The answer to your question is in these two quotes. Cut the cord already. And I am willing to bet that the reason no groups or priests were ever able to help you was either because you didn't do what they told you, or you ignored them because they didn't tell you what you wanted to hear.


#8

Are you asking not to post on this forum anymore? If you really take offense at my post why not simply ignore them?


#9

CM, you gave yourself away when you admitted:

You are about to discover we are no different. One day you will understand why not.

Stop playing the helpless card and get your act together.


#10

Apollos, you have no idea what happened in the groups I attended. It is really easy for you to judge but you are wrong in assuming I am 100 % at fault. And, I don’t feel I need to post what happened in those groups here.

Why are you so insistent in hurting me with you comments?


#11

[quote="cmscms, post:10, topic:210793"]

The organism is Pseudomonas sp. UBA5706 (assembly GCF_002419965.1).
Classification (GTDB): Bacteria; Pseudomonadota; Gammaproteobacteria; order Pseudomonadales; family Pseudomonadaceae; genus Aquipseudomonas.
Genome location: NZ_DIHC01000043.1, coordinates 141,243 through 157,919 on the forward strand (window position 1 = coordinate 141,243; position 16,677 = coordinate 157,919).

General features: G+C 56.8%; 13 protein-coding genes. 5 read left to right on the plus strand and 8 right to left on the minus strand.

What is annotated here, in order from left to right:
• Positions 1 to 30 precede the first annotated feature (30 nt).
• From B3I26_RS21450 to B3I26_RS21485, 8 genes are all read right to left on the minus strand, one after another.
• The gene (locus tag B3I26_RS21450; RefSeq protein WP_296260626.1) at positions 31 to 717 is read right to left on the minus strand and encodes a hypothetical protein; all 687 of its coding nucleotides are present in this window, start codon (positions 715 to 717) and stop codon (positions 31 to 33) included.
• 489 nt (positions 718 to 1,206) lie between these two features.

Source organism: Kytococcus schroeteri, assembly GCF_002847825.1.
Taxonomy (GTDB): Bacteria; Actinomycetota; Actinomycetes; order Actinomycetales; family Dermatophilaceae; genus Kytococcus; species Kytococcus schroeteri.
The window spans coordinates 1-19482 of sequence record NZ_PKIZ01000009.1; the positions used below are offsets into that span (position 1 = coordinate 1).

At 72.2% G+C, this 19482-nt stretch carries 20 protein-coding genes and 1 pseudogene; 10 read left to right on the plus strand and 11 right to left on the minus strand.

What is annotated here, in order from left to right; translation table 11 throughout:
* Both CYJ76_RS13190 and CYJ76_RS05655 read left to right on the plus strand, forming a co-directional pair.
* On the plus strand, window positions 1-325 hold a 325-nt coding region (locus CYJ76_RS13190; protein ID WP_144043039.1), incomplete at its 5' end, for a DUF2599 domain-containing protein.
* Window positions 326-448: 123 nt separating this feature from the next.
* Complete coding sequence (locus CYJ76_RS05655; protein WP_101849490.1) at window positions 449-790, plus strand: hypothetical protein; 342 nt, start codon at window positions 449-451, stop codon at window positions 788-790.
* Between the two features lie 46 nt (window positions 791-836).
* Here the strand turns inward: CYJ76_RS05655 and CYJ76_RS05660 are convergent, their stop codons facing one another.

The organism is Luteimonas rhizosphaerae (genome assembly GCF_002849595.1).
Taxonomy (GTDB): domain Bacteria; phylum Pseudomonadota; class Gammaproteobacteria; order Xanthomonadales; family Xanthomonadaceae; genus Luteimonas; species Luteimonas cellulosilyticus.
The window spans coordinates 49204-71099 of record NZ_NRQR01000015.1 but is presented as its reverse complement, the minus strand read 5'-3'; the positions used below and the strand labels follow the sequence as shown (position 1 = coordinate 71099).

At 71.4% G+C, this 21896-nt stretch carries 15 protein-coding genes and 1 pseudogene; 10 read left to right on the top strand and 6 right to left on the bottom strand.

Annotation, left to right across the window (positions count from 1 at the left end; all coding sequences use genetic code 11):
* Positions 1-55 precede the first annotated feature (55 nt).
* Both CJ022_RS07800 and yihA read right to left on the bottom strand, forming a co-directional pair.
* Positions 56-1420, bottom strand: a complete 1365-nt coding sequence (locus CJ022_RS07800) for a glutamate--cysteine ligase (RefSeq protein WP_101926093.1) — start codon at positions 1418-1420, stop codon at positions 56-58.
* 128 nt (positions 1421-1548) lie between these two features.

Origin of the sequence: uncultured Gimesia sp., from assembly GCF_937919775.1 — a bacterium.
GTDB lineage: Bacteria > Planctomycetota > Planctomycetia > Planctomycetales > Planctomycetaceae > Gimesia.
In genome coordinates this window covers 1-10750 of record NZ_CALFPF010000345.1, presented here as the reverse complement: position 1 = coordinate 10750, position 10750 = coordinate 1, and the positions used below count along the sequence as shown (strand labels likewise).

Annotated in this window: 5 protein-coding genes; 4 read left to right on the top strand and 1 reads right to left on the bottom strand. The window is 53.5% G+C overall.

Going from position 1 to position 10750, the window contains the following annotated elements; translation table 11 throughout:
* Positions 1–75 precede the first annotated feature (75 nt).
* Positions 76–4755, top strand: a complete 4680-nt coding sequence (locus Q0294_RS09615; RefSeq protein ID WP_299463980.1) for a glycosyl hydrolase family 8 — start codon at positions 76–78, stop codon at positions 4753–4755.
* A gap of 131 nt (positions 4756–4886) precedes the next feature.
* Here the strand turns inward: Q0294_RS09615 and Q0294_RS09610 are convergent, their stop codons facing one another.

Apollos, you have no idea what happened in the groups I attended. It is really easy for you to judge but you are wrong in assuming I am 100 % at fault. And, I don't feel I need to post what happened in those groups here. Why are you so insistent in hurting me with you comments?

[/quote]

Because I was once where you are now.


#12

[quote="Apollos, post:11, topic:210793"]
Because I was once where you are now.

[/quote]

hhmmmmm I don't think you mean you were once the target of others cruel comments .........

I don't see how being harsh does me any good


#13

It sounds like you were trying to get your mother to support your efforts to break your dependency from other people in your life but she ended up talking you out of that attempt and that causes the rift between the two of you?

If you recognize your mom as a good enabler, and you acknowledge that you are embroiled in co-dependent relationships with others, you must also concede, then, that you are, at 40 years, a dependent person.

You cannot get your mother or those in your life to change their need to enable. Your mom can't support your attempts toward independence from anybody because from her point of view it's rude, harmful, disrespectful, unkind, etc. Enablers need to be needed in order to feel whole. It's a vicious cycle for all parties, but it's a hidden one as well. Enablers are the sweetest, kindest, most caring people on this earth, but what they do is very harmful to those they love. Death by a thousand kisses and best intentions.